Thursday, May 6, 2021

Mommy is Eating Breakfast in Her Chasunah Dress!

 

“We really tried to plan ahead. My husband napped during the afternoon, he filled up with gas, and we set out early. Already on the way to the chasunah, we realized that visibility on the highway was close to zero, and we were being directed by the taillights of the cars ahead of us. Looking back, I’m wondering if we shouldn’t have just turned around and gone back home. It really was sakonas nefashos to be out there.”

 

Ari and Chaya made it to the chasunah in about an hour. Chaya reports that guests were arriving all night long, as the baalei simcha tried to rent busses and stretch hummers to bring people in from outlying areas. Little did they know that the nightmare was only beginning.

 

“We left the chasunah at about ten fifteen, and found tons of people stranded in the streets of Williamsburg because the buses to Boro Park were just not running,” she said. “We had an SUV, so we hoped for the best. We also took as many passengers as we could fit.”

 

Traveling on the BQE was slow and treacherous, but at least it was moving. Until they reached Atlantic Avenue.

 

“I can’t begin to describe it,” says Chaya. “It was like a giant parking lot. Cars were stuck and facing every possible direction. People had abandoned their cars all along the highway and nobody could get through. We sat there for hours.”

 

The worst part, according to Chaya, is that there were no emergency personnel taking charge of the situation. “No police, no firemen…there was nothing! We tried calling 311, but we were on hold for hours. We listened to the radio constantly, but they didn’t give us directions either. And so we sat there, hour after hour.”

 

At 4:30 a.m., they finally got off the highway, but their problems were far from over. Turning up 60th Street, they found another line-up of abandoned vehicles. “We couldn’t go forward,” says Chaya, “and we couldn’t go backwards. It was freezing cold outside. Our passengers were tired and hungry. My husband got out and checked all the side streets and each one had the same problem. There was simply nowhere to go.”

 

The only solution seemed to be to abandon their vehicle, like hundreds of others, and walk the considerable distance to their home. The problem was that one of their passengers had forgotten to wear boots and it was impossible for her to walk in the snow, which was already close to two feet high. Chaya refused to leave her there alone. By now, it was already daylight.

 

In the end, Ari’s and Chaya’s young children saved the day. “Our boys, who are nine and thirteen years old, woke up early and saw that we never came home. They tried not to panic and called to find out what happened.”

 

Seeing no choice in the matter, Chaya instructed her boys to fill up a bag with hats, scarves, gloves and boots and walk over to them. “They showed up twenty minutes later with the snow up to their waists!” says Chaya.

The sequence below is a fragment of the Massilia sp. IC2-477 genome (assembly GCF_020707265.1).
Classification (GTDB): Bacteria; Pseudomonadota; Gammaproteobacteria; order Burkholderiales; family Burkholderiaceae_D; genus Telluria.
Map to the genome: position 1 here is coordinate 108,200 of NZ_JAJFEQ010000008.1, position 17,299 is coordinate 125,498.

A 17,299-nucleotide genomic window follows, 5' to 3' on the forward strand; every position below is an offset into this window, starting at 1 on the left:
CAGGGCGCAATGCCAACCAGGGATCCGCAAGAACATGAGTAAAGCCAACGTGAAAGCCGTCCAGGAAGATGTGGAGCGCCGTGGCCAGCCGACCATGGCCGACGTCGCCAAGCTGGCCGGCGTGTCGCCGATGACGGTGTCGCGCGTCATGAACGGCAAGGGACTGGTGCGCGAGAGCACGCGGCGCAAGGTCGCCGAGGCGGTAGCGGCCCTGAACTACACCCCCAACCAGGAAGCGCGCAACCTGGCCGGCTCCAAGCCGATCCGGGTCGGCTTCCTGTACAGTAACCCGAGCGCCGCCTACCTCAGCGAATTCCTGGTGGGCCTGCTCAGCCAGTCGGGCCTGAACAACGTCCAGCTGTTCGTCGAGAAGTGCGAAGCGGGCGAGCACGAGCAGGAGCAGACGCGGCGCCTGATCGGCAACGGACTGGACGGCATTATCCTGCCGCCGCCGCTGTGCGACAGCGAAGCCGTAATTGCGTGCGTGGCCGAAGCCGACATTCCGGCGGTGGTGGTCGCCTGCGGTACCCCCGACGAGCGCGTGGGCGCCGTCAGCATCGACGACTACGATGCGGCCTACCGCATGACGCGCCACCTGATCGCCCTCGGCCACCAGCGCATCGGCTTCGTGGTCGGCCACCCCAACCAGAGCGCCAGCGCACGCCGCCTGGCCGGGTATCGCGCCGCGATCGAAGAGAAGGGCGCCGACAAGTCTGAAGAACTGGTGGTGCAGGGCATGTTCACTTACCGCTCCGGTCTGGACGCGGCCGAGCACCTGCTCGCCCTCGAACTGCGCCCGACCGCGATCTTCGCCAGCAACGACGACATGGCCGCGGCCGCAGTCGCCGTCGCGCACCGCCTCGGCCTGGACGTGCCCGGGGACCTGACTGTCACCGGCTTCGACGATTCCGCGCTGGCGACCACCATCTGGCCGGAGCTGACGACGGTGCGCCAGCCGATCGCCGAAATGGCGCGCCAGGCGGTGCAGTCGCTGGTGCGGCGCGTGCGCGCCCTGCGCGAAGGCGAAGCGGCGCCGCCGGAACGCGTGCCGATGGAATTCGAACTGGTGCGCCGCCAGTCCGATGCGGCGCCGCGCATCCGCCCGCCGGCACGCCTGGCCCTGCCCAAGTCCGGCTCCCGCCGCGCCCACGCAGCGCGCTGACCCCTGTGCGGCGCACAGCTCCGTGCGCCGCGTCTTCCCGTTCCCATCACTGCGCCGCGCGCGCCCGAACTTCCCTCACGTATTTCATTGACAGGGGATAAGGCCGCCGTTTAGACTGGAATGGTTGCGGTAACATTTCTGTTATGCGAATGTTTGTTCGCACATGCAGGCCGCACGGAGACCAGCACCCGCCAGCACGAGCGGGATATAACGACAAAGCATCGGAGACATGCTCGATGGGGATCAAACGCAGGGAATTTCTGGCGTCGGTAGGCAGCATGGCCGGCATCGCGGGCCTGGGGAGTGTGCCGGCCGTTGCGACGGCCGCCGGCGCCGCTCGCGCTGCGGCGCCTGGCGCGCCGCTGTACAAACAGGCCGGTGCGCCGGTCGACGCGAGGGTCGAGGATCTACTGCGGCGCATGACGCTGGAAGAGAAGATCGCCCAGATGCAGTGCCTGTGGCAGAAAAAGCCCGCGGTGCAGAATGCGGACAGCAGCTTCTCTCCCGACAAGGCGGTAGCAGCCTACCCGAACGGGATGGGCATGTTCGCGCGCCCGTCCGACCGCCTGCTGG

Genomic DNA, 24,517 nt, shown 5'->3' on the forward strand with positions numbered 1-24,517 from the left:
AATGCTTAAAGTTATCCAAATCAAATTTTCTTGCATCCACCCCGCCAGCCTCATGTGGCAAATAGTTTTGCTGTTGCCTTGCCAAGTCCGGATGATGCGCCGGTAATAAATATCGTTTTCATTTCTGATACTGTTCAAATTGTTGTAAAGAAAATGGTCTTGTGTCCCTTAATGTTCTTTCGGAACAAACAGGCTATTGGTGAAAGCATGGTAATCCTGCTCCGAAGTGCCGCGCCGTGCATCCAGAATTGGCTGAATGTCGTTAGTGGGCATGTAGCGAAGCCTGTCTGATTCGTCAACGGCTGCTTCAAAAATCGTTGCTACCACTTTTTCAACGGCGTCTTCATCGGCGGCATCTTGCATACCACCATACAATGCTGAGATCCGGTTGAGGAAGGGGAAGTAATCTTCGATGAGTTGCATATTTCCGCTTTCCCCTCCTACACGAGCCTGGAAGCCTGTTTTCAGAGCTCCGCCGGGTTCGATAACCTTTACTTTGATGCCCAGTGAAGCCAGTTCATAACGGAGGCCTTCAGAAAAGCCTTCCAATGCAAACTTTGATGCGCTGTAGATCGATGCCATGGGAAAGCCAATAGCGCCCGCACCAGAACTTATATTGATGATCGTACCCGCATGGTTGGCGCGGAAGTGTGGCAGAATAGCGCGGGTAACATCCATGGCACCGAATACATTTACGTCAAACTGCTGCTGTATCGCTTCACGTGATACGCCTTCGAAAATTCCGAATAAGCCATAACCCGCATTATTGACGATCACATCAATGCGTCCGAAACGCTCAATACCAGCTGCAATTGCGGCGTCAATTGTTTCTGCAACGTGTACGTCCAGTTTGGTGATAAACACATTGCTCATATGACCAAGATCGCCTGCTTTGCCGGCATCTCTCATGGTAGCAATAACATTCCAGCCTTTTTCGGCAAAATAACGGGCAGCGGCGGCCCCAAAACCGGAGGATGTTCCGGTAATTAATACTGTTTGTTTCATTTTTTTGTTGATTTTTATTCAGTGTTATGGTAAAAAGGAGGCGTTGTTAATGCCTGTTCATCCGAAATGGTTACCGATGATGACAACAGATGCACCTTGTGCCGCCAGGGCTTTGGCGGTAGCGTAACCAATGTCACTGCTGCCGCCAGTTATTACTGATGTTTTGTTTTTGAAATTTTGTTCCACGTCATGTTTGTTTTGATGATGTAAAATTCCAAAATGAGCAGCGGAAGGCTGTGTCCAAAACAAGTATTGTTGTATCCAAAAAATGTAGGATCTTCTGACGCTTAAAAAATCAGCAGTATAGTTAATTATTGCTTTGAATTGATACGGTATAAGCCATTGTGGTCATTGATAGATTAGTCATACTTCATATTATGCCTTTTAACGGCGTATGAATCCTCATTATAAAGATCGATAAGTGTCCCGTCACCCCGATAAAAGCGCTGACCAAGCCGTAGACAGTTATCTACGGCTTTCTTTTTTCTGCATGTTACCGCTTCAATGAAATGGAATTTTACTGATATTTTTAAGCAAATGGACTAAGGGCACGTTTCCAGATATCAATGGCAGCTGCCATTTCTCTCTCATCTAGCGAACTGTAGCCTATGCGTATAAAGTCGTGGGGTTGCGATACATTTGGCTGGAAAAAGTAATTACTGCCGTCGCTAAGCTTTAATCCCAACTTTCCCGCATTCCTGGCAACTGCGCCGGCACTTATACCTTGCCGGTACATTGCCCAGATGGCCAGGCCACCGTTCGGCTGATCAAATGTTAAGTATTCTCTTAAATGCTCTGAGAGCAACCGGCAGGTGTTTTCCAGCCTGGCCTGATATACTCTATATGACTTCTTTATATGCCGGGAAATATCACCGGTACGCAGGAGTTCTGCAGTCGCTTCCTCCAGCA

Ari pulled the car over so as not to obstruct other traffic. The entire entourage walked twenty or thirty blocks to their respective homes. Upon entering her own home at nine o’clock in the morning, Chaya sat down, exhausted and grateful to be safe and sound. When her sister called her a few moments later, her son answered the phone. “You won’t believe this!” he said. “Mommy’s eating breakfast in her chasunah dress!”

 

“The World Has Not Come To An End”

 

It wasn’t the worst snowstorm in New York City history, but many felt it definitely was the worst as far as response from the city’s emergency services.

 

Here are the facts: Eighteen to twenty inches of snow fell in Brooklyn from Sunday afternoon through Monday morning. High winds caused snow drifts of up to four feet high in some places. All three area airports were closed, with 1,400 flights cancelled. LIRR services were suspended, and Amtrak cancelled its train service from New York City to Maine. Mass transit was either severely delayed or at a standstill.

 

Over 2,400 sanitation workers in 12-hour shifts tried to clear the city’s 6,000 miles of snow-clogged streets. Only, they weren’t doing much of a good job of it, and many New Yorkers were frustrated and angry.

 

According to Mayor Michael Bloomberg’s office, the biggest problem was that motorists had abandoned their vehicles all along the streets of the city. This prevented Hatzolah and other emergency vehicles that were equipped for the snow from navigating their way through the streets.

 

But others are not satisfied with that excuse. By Tuesday morning, many of Brooklyn’s streets were still not plowed. Abandoned vehicles still blocked major roadways. And there were a lot of angry New Yorkers.

 

State Senator Carl Kruger, who represents Brooklyn, called it “a colossal failure.”

 

Councilman David Greenfield, who represents Boro Park, Bensonhurst and Midwood, said, “I am disgusted at the lack of clean-up in the outer boroughs.”

 

Councilman Steven Levin, who represents Williamsburg, said, “It is unacceptable that, a full day after the storm, major avenues throughout my district have yet to see a snow plow.”

 

And Assemblyman Dov Hikind of Brooklyn simply asked, “Mr. Mayor, where are you?”

 

As it turned out, the Mayor was trying to work out the problems. At a Tuesday morning press conference, he defended himself by saying, “Because the snow fell so quickly in such great amounts and the wind blew so forcefully, many motorists left their vehicles in the middle of the street.”

 

He said that so far, the NYPD had removed close to a thousand stranded vehicles and over 2,000 sanitation workers were working long and hard to get the streets cleaned.

 

“Until we can pull out the buses, ambulances, and private cars that are stranded,” Bloomberg explained, “the plows can’t do anything. We still have a long way to go.” He called it “probably the biggest snow cleanup this city has ever seen.”

 

The Mayor requested that New Yorkers, especially those in the outer boroughs, remain calm and patient. “It is a bad situation,” he said, “and we are trying to correct it.” On the other hand, he said, “I don’t think we should think the end of the world is here. We will make mistakes, but we will continue to plug ahead. Yelling and complaining just won’t help.”

 

 

Mi Ke’amcha Yisroel